Fifty Deliveroo riders are to receive a share in a six-figure settlement after they claimed they had been unlawfully denied rights including the national minimum wage and holiday pay.
The company had allegedly punished riders for poor attendance, requiring them to work at least two weekend shifts every week, insisting riders wear a uniform and denying them the opportunity to swap shifts.
The workers were tracked by GPS and performance statistics were relayed to them on a weekly basis. If the company believed they were performing poorly, they were told their contracts would be terminated.
One driver was allegedly paid £538.14 below the national minimum wage in his first eight weeks of working for Deliveroo. Another claimed £2,541.31 in underpayment for just over a year.
The amount paid in compensation has not been revealed, but the Guardian reported that it was a six-figure sum.
Law firm Leigh Day, which represented the couriers, said the settlement showed that Deliveroo knew it was “very likely to lose at the employment tribunal”. The hearing was due to take place next month.
Annie Powell, solicitor at Leigh Day, said: “At the moment, a company like Deliveroo can falsely label their employees as independent contractors, deny them employment rights and protections, pay them below the minimum wage, and then force those workers to take legal action to obtain what they were entitled to from the beginning.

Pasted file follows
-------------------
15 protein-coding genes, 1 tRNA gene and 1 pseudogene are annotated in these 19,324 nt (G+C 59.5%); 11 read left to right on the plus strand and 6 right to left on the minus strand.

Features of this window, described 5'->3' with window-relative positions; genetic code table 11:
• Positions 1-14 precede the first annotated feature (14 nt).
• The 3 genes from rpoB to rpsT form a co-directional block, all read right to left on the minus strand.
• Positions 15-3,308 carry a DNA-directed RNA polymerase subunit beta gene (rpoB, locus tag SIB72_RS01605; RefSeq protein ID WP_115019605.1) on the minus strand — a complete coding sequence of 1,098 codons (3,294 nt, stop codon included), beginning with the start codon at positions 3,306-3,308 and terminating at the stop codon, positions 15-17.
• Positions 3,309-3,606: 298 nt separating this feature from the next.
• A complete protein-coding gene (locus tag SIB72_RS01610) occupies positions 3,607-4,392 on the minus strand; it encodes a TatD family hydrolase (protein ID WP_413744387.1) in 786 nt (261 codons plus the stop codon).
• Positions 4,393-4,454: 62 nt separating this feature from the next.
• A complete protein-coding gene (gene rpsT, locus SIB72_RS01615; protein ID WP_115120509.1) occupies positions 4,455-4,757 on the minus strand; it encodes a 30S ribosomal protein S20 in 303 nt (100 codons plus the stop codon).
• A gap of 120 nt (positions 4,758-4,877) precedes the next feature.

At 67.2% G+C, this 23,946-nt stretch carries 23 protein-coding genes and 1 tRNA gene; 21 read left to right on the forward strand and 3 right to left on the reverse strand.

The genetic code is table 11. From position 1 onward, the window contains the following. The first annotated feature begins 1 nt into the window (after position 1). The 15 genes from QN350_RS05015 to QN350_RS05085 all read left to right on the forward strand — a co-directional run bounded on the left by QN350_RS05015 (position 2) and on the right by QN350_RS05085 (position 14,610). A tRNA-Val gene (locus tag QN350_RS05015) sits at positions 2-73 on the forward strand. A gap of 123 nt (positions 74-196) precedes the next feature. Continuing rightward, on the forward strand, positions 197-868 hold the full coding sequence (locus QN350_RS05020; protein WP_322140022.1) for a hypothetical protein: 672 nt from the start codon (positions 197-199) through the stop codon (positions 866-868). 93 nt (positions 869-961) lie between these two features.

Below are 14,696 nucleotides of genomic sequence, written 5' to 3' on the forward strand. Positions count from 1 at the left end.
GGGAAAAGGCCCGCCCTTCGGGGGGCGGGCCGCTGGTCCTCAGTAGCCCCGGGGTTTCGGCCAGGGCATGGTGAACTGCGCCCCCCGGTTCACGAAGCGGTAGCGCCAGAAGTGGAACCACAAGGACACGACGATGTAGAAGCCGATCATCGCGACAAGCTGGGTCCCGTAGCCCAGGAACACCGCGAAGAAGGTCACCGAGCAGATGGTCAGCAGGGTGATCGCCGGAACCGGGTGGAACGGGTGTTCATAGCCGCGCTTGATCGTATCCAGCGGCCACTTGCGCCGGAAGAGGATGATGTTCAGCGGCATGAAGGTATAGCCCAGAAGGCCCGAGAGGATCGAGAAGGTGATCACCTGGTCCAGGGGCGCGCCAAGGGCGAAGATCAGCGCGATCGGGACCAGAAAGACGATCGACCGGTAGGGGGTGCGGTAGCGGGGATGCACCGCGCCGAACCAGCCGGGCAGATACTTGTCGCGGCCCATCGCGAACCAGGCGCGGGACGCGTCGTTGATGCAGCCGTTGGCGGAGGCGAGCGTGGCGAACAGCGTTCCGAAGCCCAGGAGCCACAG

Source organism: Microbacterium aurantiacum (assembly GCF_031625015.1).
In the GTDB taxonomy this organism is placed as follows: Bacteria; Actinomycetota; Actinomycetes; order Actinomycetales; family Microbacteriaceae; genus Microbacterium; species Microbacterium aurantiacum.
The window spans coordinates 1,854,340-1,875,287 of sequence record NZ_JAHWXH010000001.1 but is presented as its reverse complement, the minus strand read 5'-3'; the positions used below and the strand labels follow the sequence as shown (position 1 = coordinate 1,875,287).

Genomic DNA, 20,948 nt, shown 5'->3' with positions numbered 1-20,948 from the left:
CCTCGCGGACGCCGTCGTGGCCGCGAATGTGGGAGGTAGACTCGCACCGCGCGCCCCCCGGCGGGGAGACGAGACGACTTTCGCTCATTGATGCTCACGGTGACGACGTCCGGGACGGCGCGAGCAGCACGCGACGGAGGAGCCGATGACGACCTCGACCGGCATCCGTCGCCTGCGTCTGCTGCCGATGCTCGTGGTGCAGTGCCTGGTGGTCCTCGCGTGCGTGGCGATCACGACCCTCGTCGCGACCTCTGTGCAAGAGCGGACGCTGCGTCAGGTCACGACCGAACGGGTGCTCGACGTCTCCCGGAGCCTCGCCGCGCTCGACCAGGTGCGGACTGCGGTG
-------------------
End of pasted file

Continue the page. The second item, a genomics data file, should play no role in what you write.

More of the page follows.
“We are calling on Deliveroo to change their practices now, to ensure that riders are paid at least the minimum wage and receive holiday pay.
“We also believe that Deliveroo should implement a compensation scheme for all riders who worked under the contract in question in this case, and all previous contracts. This scheme should compensate riders for Deliveroo’s failure to pay the national minimum wage as well as paid holiday.”
Leigh Day claimed there were thousands of other Deliveroo riders who had not yet received compensation for the company’s “refusal to provide basic employment rights”.
It warned that it could face further claims if it does not compensate workers voluntarily.
A Deliveroo spokesperson said: “This settlement has no impact on Deliveroo riders or our model; and allows us to continue to focus on creating the well-paid, flexible work that our riders value. Courts have repeatedly considered Deliveroo’s model and judged that riders working with us are self-employed.”
The High Court backed a decision made by the Central Arbitration Committee last year that the workers should be classified as self-employed. The Independent Workers Union of Great Britain was recently granted the right to challenge the CAC’s ruling and hopes to see the riders reclassified as workers.